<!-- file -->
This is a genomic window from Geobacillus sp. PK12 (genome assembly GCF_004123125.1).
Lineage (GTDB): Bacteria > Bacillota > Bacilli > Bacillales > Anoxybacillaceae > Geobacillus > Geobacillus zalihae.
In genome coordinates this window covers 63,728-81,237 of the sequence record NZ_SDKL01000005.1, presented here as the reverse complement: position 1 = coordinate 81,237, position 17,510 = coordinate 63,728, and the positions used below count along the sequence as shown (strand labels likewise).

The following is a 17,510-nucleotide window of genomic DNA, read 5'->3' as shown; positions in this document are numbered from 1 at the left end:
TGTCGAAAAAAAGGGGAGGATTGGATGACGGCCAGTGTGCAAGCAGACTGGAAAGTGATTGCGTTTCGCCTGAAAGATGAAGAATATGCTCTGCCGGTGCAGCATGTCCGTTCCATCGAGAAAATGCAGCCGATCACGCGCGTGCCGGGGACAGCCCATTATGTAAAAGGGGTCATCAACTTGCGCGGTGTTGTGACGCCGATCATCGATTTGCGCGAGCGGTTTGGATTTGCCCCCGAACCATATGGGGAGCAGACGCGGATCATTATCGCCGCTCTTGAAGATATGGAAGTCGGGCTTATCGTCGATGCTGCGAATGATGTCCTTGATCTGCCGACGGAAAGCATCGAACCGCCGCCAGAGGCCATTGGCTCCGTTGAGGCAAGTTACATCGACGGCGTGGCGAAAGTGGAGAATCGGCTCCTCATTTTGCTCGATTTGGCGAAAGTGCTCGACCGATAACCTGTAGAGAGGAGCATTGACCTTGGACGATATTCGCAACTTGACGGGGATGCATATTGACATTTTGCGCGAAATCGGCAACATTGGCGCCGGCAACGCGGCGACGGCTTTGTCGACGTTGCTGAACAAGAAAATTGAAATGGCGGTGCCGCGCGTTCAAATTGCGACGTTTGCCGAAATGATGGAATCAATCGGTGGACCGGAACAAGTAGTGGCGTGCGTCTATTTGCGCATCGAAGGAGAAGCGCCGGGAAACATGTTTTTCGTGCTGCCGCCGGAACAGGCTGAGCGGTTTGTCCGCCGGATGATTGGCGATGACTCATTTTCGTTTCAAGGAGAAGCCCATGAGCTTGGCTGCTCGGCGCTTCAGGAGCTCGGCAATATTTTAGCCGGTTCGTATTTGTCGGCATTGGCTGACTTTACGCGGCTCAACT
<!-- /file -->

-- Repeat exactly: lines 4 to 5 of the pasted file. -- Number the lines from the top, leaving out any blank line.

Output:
The following is a 17,510-nucleotide window of genomic DNA, read 5'->3' as shown; positions in this document are numbered from 1 at the left end:
TGTCGAAAAAAAGGGGAGGATTGGATGACGGCCAGTGTGCAAGCAGACTGGAAAGTGATTGCGTTTCGCCTGAAAGATGAAGAATATGCTCTGCCGGTGCAGCATGTCCGTTCCATCGAGAAAATGCAGCCGATCACGCGCGTGCCGGGGACAGCCCATTATGTAAAAGGGGTCATCAACTTGCGCGGTGTTGTGACGCCGATCATCGATTTGCGCGAGCGGTTTGGATTTGCCCCCGAACCATATGGGGAGCAGACGCGGATCATTATCGCCGCTCTTGAAGATATGGAAGTCGGGCTTATCGTCGATGCTGCGAATGATGTCCTTGATCTGCCGACGGAAAGCATCGAACCGCCGCCAGAGGCCATTGGCTCCGTTGAGGCAAGTTACATCGACGGCGTGGCGAAAGTGGAGAATCGGCTCCTCATTTTGCTCGATTTGGCGAAAGTGCTCGACCGATAACCTGTAGAGAGGAGCATTGACCTTGGACGATATTCGCAACTTGACGGGGATGCATATTGACATTTTGCGCGAAATCGGCAACATTGGCGCCGGCAACGCGGCGACGGCTTTGTCGACGTTGCTGAACAAGAAAATTGAAATGGCGGTGCCGCGCGTTCAAATTGCGACGTTTGCCGAAATGATGGAATCAATCGGTGGACCGGAACAAGTAGTGGCGTGCGTCTATTTGCGCATCGAAGGAGAAGCGCCGGGAAACATGTTTTTCGTGCTGCCGCCGGAACAGGCTGAGCGGTTTGTCCGCCGGATGATTGGCGATGACTCATTTTCGTTTCAAGGAGAAGCCCATGAGCTTGGCTGCTCGGCGCTTCAGGAGCTCGGCAATATTTTAGCCGGTTCGTATTTGTCGGCATTGGCTGACTTTACGCGGCTCAACT